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Clinical Investigations: ASTHMA |

Influence of Gender on Rates of Hospitalization, Hospital Course, and Hypercapnea in High-Risk Patients Admitted for Asthma*: A 10-year Retrospective Study at Yale-New Haven Hospital FREE TO VIEW

David R. Trawick, MD, PhD; Carole Holm, RN; Joel Wirth, MD, FCCP
Author and Funding Information

Affiliations: *From the Pulmonary and Critical Care Medicine Unit (Dr. Trawick), University of Rochester Medical Center, Rochester, NY; the Section of Pulmonary and Critical Care Medicine (Ms. Holm), Yale University School of Medicine, New Haven, CT; and the Division of Pulmonary and Critical Care Medicine (Dr. Wirth), Maine Medical Center, Portland, ME. ,  From the Pulmonary and Critical Care Medicine Unit (Dr. Trawick), University of Rochester Medical Center, Rochester, NY; the Section of Pulmonary and Critical Care Medicine (Ms. Holm), Yale University School of Medicine, New Haven, CT; and the Division of Pulmonary and Critical Care Medicine (Dr. Wirth), Maine Medical Center, Portland, ME.

Correspondence to: David R. Trawick, MD, PhD, Universityof Rochester Medical Center, 601 Elmwood Ave, Box 692, Rochester, NY 14642-8677; e-mail: David_Trawick@URMC. Rochester.edu



Chest. 2001;119(1):115-119. doi:10.1378/chest.119.1.115
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Published online

Study objectives: To compare the relative numbers and hospital course of men vs women admitted at least twice with asthma or status asthmaticus to Yale-New Haven Hospital (YNHH) during the period from 1985 to 1994.

Design: A retrospective chart review.

Setting: YNHH.

Patients: High-risk men and women (age range, 18 to 50 years) admitted at least twice during the study period with the discharge diagnosis of asthma or status asthmaticus.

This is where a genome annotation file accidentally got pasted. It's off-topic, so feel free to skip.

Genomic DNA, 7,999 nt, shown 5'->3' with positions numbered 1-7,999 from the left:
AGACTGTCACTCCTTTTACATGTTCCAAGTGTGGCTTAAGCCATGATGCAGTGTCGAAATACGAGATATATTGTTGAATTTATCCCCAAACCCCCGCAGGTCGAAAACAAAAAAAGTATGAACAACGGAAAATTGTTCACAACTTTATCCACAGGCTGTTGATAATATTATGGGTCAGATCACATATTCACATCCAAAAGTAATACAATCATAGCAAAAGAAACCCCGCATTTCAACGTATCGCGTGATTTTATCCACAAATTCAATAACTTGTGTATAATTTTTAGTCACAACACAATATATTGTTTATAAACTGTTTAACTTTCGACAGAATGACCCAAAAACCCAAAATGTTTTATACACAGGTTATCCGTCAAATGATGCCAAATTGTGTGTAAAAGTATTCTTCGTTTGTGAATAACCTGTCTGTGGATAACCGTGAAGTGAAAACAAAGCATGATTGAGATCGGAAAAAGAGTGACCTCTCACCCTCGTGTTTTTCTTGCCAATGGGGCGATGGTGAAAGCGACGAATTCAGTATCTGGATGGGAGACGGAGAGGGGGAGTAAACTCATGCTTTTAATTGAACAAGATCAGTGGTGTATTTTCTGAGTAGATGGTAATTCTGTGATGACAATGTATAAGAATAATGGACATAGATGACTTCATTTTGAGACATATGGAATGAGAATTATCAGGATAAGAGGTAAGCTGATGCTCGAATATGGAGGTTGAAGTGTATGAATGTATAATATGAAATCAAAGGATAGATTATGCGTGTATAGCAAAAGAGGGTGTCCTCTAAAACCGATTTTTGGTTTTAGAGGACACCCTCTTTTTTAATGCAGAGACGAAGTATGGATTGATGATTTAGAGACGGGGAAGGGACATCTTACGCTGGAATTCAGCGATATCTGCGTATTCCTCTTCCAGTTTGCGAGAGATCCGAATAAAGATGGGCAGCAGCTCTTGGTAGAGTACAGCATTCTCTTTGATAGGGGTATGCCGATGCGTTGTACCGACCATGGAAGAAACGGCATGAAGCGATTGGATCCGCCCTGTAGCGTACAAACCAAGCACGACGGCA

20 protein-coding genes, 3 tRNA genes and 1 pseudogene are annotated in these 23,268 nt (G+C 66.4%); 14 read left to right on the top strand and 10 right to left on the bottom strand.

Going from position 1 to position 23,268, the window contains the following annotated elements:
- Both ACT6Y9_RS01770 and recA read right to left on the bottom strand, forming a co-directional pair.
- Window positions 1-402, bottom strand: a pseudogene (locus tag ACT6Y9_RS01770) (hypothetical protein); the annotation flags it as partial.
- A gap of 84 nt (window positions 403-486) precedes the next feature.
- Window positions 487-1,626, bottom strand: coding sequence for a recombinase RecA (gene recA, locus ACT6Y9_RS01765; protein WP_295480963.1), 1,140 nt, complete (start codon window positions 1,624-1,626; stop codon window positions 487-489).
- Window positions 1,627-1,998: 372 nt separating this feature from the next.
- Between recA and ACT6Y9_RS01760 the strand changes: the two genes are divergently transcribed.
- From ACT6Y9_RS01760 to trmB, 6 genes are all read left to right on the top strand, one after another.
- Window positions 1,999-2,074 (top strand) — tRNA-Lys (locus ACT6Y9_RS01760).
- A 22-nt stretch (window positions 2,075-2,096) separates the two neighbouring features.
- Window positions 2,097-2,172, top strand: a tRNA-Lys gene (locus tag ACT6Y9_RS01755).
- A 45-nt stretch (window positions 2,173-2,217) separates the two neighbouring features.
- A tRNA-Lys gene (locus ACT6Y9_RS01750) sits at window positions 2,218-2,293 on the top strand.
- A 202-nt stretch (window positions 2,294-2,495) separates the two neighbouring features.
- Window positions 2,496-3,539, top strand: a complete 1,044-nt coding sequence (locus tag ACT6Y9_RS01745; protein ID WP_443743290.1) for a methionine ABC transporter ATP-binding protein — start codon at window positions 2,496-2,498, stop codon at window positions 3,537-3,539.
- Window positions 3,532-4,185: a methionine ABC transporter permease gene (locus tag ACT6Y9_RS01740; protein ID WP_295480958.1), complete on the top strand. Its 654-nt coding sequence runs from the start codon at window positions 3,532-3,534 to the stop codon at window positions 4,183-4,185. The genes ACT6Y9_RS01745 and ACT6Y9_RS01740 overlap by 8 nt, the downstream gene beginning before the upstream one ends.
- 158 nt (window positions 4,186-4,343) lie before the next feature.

Results: Of 561 adult asthma patients admitted during the study period, 188 were admitted at least twice and accounted for 68% of the total asthma admissions. One hundred three of the 188 patients were randomly selected, and all of their asthma admissions were retrospectively reviewed. The 103 patients accounted for 382 admissions. Seventy-two percent of these patients and 68.6% of the admissions were women. The proportions of each gender requiring admission to the medical ICU (15.65% women vs 11.67% men) or intubation (8.00% women vs 5.80% men) were not significantly different. Women did exhibit a definite trend toward longer admissions (4.92 days vs 4.04 days; p < 0.554). A significantly higher proportion of female patient admissions underwent initial arterial blood gas analysis than men (56.9% vs 44.2%; p < 0.05). Factorial analysis demonstrated a highly significant main effect of gender on Pco2 levels (p < 0.0001). Men, overall, had higher Pco2 levels than women (48.73 mm Hg vs 41.04 mm Hg; p < 0.036). Male patients admitted to the medical ICU or requiring intubation had significantly higher Pco2 levels than their respective female counterparts (p < 0.05).

Conclusions: At YNHH, 68% of all admissions for asthma in this age group are attributable to high-risk patients. High-risk female patients are admitted twice as often as high-risk male patients and tend to have longer admissions. Once admitted, however, the proportion of men and women requiring the medical MICU or intubation were similar. High-risk male patients on presentation are consistently more hypercapneic than high-risk female patients. Therefore, the mechanisms contributing to the gender differences in asthma admissions may include differences in the ventilatory response to hypercapnea or in the tolerance to airway obstruction.

Figures in this Article